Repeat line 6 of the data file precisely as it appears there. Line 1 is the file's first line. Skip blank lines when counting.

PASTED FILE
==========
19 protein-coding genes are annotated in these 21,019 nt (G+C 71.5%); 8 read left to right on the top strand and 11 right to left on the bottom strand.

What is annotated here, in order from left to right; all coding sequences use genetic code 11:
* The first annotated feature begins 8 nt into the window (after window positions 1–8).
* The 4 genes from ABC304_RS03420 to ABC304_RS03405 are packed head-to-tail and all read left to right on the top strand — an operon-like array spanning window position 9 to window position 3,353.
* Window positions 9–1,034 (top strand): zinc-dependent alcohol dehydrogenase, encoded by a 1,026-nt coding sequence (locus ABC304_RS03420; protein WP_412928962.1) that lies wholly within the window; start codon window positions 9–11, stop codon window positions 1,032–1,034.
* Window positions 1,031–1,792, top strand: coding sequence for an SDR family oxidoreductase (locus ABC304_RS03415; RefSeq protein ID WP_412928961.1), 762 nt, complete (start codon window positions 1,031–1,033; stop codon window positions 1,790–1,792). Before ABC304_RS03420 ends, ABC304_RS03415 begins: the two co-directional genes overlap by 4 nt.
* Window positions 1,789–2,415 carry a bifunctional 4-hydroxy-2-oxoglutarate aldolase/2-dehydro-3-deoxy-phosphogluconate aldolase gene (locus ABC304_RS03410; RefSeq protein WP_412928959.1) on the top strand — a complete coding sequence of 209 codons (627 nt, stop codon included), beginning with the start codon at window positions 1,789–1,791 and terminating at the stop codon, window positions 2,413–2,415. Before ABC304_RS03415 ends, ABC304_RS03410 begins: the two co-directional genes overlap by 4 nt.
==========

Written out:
* Window positions 1,031–1,792, top strand: coding sequence for an SDR family oxidoreductase (locus ABC304_RS03415; RefSeq protein ID WP_412928961.1), 762 nt, complete (start codon window positions 1,031–1,033; stop codon window positions 1,790–1,792). Before ABC304_RS03420 ends, ABC304_RS03415 begins: the two co-directional genes overlap by 4 nt.